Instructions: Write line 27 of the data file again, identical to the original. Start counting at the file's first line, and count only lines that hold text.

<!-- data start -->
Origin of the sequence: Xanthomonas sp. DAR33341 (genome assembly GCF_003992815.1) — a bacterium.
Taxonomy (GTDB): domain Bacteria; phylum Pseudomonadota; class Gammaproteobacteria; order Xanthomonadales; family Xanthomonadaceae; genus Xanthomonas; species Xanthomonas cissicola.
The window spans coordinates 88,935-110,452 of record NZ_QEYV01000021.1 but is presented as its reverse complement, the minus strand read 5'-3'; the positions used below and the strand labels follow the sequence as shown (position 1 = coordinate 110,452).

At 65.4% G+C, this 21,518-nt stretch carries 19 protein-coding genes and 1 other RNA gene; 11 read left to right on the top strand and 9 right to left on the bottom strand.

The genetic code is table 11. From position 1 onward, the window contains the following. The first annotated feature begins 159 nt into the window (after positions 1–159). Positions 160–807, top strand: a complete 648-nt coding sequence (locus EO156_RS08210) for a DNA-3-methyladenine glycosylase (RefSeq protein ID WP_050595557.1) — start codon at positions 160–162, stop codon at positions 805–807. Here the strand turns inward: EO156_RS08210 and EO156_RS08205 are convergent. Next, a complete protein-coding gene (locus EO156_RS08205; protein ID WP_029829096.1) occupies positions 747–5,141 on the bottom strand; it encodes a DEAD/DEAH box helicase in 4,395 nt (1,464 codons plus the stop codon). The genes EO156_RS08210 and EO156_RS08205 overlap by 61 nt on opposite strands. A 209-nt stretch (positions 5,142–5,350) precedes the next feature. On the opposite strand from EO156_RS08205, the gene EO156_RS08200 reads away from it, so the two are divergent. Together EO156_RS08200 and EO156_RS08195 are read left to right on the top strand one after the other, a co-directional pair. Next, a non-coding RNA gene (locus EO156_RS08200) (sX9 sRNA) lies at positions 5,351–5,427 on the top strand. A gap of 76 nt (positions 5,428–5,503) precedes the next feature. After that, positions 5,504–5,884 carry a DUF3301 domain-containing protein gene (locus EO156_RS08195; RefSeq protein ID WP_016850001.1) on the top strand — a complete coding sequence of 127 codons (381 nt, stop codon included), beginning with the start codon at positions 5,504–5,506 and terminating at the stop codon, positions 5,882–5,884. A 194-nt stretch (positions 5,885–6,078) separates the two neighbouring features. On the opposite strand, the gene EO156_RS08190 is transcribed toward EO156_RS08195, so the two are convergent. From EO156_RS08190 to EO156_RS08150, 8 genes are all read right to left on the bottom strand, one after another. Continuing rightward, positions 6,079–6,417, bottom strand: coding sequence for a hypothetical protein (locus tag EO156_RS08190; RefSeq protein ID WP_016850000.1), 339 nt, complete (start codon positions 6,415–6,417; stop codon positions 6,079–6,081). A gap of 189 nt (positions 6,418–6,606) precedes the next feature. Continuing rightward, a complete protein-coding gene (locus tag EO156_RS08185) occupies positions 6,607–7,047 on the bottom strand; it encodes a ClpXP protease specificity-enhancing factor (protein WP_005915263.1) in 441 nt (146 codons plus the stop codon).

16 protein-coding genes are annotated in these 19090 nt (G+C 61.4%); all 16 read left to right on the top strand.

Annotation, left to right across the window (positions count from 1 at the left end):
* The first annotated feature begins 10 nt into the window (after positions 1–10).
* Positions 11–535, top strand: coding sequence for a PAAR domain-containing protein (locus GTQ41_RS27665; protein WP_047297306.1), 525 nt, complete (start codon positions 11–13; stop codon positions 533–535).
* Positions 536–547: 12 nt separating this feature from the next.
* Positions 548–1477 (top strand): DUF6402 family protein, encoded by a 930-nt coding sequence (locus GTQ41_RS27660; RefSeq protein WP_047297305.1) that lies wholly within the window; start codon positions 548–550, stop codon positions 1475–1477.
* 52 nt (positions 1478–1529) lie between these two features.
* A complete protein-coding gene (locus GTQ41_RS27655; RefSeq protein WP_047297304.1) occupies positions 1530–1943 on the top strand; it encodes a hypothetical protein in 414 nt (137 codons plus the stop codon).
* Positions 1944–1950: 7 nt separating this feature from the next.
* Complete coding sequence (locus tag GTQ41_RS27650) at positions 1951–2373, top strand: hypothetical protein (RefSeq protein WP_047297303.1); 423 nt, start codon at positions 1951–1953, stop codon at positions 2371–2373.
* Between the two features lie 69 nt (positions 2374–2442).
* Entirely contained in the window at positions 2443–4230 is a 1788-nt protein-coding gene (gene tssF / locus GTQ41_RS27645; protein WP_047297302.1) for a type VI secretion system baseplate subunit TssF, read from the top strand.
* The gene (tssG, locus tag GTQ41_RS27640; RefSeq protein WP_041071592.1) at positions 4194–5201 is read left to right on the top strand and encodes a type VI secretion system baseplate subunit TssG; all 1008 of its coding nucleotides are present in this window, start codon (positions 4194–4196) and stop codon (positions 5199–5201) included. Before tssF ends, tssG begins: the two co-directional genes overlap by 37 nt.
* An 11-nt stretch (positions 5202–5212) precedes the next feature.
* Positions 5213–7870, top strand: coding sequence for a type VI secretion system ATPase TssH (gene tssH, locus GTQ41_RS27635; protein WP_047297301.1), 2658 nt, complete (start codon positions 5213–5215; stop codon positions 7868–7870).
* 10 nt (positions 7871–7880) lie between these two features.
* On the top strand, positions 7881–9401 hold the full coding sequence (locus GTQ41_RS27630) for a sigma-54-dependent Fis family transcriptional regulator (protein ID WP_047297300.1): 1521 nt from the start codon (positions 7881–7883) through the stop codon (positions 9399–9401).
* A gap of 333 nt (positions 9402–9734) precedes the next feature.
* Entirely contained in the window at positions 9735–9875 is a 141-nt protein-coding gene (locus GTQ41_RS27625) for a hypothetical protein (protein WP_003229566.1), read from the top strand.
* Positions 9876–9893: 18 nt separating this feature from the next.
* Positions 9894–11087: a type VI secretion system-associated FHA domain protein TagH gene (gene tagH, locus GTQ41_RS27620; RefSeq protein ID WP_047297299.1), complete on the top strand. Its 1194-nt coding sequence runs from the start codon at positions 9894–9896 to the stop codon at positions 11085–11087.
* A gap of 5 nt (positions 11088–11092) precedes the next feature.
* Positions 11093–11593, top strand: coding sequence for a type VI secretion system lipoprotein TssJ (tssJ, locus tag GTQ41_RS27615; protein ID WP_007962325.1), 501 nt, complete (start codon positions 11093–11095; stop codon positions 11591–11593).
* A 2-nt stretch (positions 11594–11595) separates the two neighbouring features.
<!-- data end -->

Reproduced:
* A gap of 5 nt (positions 11088–11092) precedes the next feature.